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Publication numberUS6522080 B1
Publication typeGrant
Application numberUS 09/926,008
PCT numberPCT/FR2000/000346
Publication dateFeb 18, 2003
Filing dateFeb 11, 2000
Priority dateFeb 12, 1999
Fee statusPaid
Also published asDE60024784D1, DE60024784T2, EP1153408A1, EP1153408B1, WO2000048220A1
Publication number09926008, 926008, PCT/2000/346, PCT/FR/0/000346, PCT/FR/0/00346, PCT/FR/2000/000346, PCT/FR/2000/00346, PCT/FR0/000346, PCT/FR0/00346, PCT/FR0000346, PCT/FR000346, PCT/FR2000/000346, PCT/FR2000/00346, PCT/FR2000000346, PCT/FR200000346, US 6522080 B1, US 6522080B1, US-B1-6522080, US6522080 B1, US6522080B1
InventorsGeorges Faillon, Dominique Dieumegard, Christian Brylinski
Original AssigneeThomson Tubes Electroniques
Export CitationBiBTeX, EndNote, RefMan
External Links: USPTO, USPTO Assignment, Espacenet
Field emitter array with enhanced performance
US 6522080 B1
Abstract
A microwave modulable field-effect cathode which includes at least one array of emissive tips. A microwave modulation signal is produced by a device including a microwave-controllable semiconductor modulation element which is close to the tip array, and a short microline for conveying the modulation signal to the tip array. The microline provides impedance matching between the tip array and the semiconductor modulation element. Such a device can find application as a compact field-effect cathode, as one example.
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Claims(18)
What is claimed is:
1. Microwave modulable field-effect cathode, comprising at least one array of emissive tips, and means for producing a microwave modulation signal to be sent to the tips, in which cathode the means for producing a modulation signal comprise at least one semiconductor element placed very close to the tip array, and an impedance-matching microline is interposed between the semiconductor element and the tip array in order to convey the modulation signal from the semiconductor element to the tip array.
2. Field-effect cathode according to claim 1, wherein the microline is a line comprising a conducting strip connected at one of its ends to a tip array and at the other end to the semiconductor modulation element.
3. Field-effect cathode according to claim 1, wherein the semiconductor modulation element is of the transistor type or of the diode type.
4. Field-effect cathode according to claim 1, wherein the microline has a conducting strip divided into two lengths joined together by a capacitor.
5. Field-effect cathode according to claim 1, wherein the microline is connected to a bias voltage source.
6. Field-effect cathode according to claim 1, wherein the microline is connected to the semiconductor modulation element and/or to the tip array via a wire link.
7. Field-effect cathode according to claim 1, wherein at least one element taken from among the tip array, the semiconductor modulation element, and the microline is a discrete component.
8. Field-effect cathode according to claim 7, wherein at least two elements taken from the tip array, the semiconductor modulation element, and the microline are attached to a same electrically insulating or semi-insulating support.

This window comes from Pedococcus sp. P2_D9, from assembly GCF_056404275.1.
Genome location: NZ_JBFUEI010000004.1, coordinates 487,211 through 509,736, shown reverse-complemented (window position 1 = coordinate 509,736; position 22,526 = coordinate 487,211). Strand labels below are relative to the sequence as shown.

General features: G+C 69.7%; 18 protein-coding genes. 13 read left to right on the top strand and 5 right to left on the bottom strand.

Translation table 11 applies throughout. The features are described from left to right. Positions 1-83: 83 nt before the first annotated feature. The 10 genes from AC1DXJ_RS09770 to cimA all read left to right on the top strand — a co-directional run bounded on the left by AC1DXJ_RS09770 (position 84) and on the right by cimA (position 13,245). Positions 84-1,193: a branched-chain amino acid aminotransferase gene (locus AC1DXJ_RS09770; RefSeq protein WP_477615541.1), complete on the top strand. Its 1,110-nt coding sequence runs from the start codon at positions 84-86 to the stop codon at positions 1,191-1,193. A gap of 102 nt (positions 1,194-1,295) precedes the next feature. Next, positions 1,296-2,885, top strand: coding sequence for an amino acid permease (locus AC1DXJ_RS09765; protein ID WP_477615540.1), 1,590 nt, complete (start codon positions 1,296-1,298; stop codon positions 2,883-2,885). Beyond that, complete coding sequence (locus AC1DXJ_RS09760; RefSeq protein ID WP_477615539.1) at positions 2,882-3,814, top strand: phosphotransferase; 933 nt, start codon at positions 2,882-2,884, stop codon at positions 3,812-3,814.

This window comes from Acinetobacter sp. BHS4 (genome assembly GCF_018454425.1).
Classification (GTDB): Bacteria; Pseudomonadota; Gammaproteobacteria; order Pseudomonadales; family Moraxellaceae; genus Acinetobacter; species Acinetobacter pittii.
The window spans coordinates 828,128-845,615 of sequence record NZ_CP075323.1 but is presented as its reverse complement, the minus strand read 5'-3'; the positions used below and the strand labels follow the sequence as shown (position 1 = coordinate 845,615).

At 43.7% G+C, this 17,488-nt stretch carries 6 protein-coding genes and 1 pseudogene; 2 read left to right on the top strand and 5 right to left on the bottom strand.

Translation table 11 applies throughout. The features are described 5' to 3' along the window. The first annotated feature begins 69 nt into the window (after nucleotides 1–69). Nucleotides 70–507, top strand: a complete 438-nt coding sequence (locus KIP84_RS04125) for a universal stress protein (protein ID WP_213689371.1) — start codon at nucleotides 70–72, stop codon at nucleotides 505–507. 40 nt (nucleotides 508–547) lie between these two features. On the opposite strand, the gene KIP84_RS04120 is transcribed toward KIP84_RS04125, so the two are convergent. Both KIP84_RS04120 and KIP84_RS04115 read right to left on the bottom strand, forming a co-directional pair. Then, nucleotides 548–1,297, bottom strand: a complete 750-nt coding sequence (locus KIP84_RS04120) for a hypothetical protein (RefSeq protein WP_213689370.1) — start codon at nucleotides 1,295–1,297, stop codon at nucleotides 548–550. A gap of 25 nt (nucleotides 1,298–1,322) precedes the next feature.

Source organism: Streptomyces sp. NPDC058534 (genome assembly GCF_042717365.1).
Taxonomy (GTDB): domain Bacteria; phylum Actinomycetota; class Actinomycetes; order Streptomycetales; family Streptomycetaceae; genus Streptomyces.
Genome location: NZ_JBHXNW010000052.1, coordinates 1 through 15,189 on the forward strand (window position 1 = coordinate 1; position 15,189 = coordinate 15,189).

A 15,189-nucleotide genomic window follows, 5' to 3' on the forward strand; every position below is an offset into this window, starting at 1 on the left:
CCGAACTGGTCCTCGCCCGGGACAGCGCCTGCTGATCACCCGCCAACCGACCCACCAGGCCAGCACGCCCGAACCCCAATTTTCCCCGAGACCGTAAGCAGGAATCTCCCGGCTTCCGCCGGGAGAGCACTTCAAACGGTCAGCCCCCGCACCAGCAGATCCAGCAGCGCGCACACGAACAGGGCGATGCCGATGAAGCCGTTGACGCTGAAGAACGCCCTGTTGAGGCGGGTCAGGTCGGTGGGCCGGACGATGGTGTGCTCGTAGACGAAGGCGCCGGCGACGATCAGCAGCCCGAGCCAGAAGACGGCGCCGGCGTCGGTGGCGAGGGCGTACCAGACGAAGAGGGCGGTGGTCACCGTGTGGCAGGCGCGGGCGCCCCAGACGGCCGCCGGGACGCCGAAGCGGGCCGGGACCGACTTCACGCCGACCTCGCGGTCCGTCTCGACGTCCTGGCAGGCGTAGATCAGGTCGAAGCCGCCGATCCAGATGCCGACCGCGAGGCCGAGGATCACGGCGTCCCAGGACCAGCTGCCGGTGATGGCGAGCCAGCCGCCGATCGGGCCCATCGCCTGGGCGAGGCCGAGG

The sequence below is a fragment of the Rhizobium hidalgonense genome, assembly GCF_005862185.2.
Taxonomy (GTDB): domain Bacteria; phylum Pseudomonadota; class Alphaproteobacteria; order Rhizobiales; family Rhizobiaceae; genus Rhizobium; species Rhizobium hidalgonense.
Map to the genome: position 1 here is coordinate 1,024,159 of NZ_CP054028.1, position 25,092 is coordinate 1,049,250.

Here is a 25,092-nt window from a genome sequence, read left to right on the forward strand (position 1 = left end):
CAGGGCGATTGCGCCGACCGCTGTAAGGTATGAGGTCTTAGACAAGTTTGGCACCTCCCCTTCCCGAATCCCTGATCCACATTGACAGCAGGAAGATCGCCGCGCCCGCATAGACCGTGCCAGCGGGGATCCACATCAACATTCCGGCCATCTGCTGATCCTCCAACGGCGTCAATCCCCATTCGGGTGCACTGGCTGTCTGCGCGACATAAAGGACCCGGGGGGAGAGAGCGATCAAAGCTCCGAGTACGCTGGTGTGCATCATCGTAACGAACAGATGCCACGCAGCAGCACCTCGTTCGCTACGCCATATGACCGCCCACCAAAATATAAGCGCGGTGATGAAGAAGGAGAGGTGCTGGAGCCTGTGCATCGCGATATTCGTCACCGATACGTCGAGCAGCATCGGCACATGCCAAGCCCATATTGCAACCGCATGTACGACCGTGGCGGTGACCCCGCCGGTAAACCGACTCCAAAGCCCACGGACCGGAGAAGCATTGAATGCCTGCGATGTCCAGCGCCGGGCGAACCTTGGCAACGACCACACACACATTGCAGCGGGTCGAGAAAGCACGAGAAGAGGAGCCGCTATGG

9. Field-effect cathode according to claim 8, wherein the two elements are mounted on one side of the support, and the other side of the support is coated with a conducting layer which serves as a ground plane.
10. Field-effect cathode according to claim 8, wherein the microline is integrated into the electrically insulating or semi-insulating support.
11. Field-effect cathode according to claim 7, wherein the semiconductor modulation element is compatible with a flip-chip technique.
12. Field-effect cathode according to claim 7, in which the tip array comprises an electrically insulating or semi-insulating substrate with, on one side, a conducting or semiconducting layer, emissive tips in electrical contact with the conducting or semiconducting layer, a dielectric layer provided with cavities, each housing one of the tips, the dielectric layer being surmounted by a conducting grid which at least partially surrounds the cavities, wherein passing through the substrate is at least one plated-through hole which is used to electrically connect the tips to the other side of the electrically insulating or semi-insulating substrate.
13. Field-effect cathode according to claim 12, wherein the plated-through hole is extended by an electrical contact.
14. Field-effect cathode according to claim 7, in which the tip array comprises an electrically insulating or semi-insulating substrate with, on one side, a conducting or semiconducting layer, emissive tips in electrical contact with the conducting or semiconducting layer, a dielectric layer provided with cavities, each housing one of the tips, the dielectric layer being surmounted by a conducting grid which at least partially surrounds the cavities, wherein passing through the substrate and the dielectric layer are at least one plated-through hole which is used to electrically connect the grid to the other side of the substrate.
15. Field-effect cathode according to claim 1, wherein the tip array, the microline, and the semiconductor modulation element, are integrated on a same semiconductor substrate.
16. Field-effect cathode according to claim 15, wherein the semiconductor substrate is made of a semi-insulating material such as silicon carbide.
17. Field-effect cathode according to claim 15, wherein the microline has a strip which is extended on one side to form a grid for the tip array and on the other side to form a contact for the semiconductor modulation element.
18. Cathode according to claim 1, wherein the microline has a length not exceeding several hundreds of micrometres.
Description
TECHNICAL FIELD OF THE INVENTION

The present invention relates to field-effect cathodes (also called field emission arrays, i.e. FEAs). These cathodes have been already used in certain types of experimental high-power electron tubes, such as relativistic magnetrons, vircators, etc., but also in new tubes of more conventional types, such as travelling wave tubes for applications in radar or in telecommunications.